Mel the Milkbite

I’m starting out with a campaign that I love. It’s cute and funny. But it’s also a smart way of marketing the product.

This spot was bashed for racism. I understand why people found it racist, but I can’t really agree. You can read a lot into this commercial if you’d like to. How deep racism still runs in the world – some still won’t date people with another ethnicity.

But does that make the ad racist? Definitely not. It takes the issue of being a mix, or not knowing who you really are, and puts it in another perspective. That’s not racist, there’s nothing here that says that X is better than Y. It just says that she’s only into X, until she actually meets the X+Y combination.

You might say that it simplifies a big issue and mocks it. I say: what’s wrong with bringing these issues out into the light? Especially when a big corporation pays for it. I’m sure this ad actually started conversations about Internet dating and prejudice. A commercial did that. That’s a very good thing!

Decode Jay-Z

This is probably Droga5’s most famous campaign. It won too many awards to name them all but the list includes: a golden Cannes Lion in Direct, one Grand Prix in Outdoor and another in Integrated, a One Show Gold in Outdoor.

The campaign wasn’t the first to use this technology. But it’s the biggest integrated campaign ever. It’s spread out over the world, not in a single city or even a country, the world.

But what makes this campaign so freaking cool is the media buys: pool table mats, fast food soda cups, luxury jacket linings etc. This was an expensive campaign no doubt, but it’s also cool to see a global brand like Microsoft spend their money on it. No doubt was this a gamble, but they really went all in. Thank you for that. Now all we want are global brands doing the same thing.

The above campaigns were both from the New York office, so lets take a look down under. The following two campaigns were made by Droga5’s Sydney office.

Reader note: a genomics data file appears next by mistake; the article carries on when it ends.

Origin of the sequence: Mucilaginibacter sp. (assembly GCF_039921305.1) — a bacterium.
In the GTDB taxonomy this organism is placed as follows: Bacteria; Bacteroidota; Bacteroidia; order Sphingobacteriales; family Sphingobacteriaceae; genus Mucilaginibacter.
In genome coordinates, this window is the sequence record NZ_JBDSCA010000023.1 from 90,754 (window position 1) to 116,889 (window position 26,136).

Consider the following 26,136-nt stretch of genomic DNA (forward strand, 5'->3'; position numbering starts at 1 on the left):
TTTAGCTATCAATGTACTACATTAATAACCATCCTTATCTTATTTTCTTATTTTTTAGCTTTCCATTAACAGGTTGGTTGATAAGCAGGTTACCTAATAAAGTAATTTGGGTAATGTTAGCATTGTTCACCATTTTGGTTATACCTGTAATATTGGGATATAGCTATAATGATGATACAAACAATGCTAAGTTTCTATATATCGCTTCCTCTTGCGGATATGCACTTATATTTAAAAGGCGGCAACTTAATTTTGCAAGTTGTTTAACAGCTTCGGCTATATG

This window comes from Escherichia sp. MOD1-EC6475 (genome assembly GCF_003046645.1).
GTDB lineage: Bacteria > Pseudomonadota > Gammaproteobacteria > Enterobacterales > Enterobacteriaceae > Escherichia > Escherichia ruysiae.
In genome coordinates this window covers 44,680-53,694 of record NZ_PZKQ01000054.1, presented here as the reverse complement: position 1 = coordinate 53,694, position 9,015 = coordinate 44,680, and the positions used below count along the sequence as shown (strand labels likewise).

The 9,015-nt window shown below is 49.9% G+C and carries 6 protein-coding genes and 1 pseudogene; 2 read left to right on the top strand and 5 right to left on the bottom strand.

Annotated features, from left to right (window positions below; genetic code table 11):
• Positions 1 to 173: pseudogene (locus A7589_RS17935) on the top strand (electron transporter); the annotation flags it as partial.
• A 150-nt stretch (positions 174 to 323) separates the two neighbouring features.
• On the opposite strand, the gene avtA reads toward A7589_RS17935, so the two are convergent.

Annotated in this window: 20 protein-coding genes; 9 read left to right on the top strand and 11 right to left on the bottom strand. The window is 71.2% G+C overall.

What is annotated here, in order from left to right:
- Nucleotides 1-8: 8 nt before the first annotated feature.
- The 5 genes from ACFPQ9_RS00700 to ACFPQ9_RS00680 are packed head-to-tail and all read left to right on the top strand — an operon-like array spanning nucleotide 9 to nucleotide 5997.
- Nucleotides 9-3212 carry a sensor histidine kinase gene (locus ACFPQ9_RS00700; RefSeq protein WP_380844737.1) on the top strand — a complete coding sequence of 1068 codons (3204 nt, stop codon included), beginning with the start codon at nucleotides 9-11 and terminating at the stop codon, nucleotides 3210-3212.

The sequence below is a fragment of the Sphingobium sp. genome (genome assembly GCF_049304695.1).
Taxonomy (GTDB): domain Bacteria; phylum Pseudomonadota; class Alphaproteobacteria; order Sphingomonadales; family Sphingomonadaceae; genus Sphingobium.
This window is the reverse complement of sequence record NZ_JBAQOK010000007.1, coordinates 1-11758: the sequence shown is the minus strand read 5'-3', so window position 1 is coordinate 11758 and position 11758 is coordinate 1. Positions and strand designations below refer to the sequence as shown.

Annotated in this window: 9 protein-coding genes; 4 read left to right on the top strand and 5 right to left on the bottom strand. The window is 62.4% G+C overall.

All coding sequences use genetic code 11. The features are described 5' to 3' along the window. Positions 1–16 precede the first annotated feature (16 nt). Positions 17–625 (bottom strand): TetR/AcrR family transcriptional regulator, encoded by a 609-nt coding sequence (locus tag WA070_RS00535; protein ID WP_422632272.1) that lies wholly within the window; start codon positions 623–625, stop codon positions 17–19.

Facebook intervention

Many Facebook campaigns are just about likes. Some campaigns have taken it further, like take this lollipop. But that can get a bit scary. So how do you use the same technology but for something fun? And how do you make people connect to each other with it instead of themselves.


Case study here (couldn’t be embeded).

This is what you do when your friends become total Facebook posers. You give them an intervention. I think it’ll be hard to see how many beers this campaign actually sold. But in the long run this is the kind of ad that’ll make people like your brand. Few things are as powerful for marketing as people actually liking your brand.

The strongest and most loved brands don’t have to fight their battles and try to get likes. People will do it for them, and if your product isn’t good or different enough this is one of the ways to earn that love. Fun, integrated campaigns that fit your target group perfectly. A beer brand spoofed young men on the Internet = perfect match.

Raise a glass

This is another campaign for the beer brand VB. But if you’re not a total cynical you’ll have to press the tears back rather than laugh.

I am a bit of a cynical and I don’t like brands to free ride on people’s deaths. But I don’t think this does. The campaign is focused on remembering lost soldiers. Honoring them with a raised glass, and gathered money for the ones left behind. It’s a lovable campaign and the greatest part is that it’ll be permanent.

Raise a glass shows that brands can do great things. They’re not all evil corporations. Even if VB makes money on this I don’t think that’s their main reason. If it were, it wouldn’t have worked as great as it did.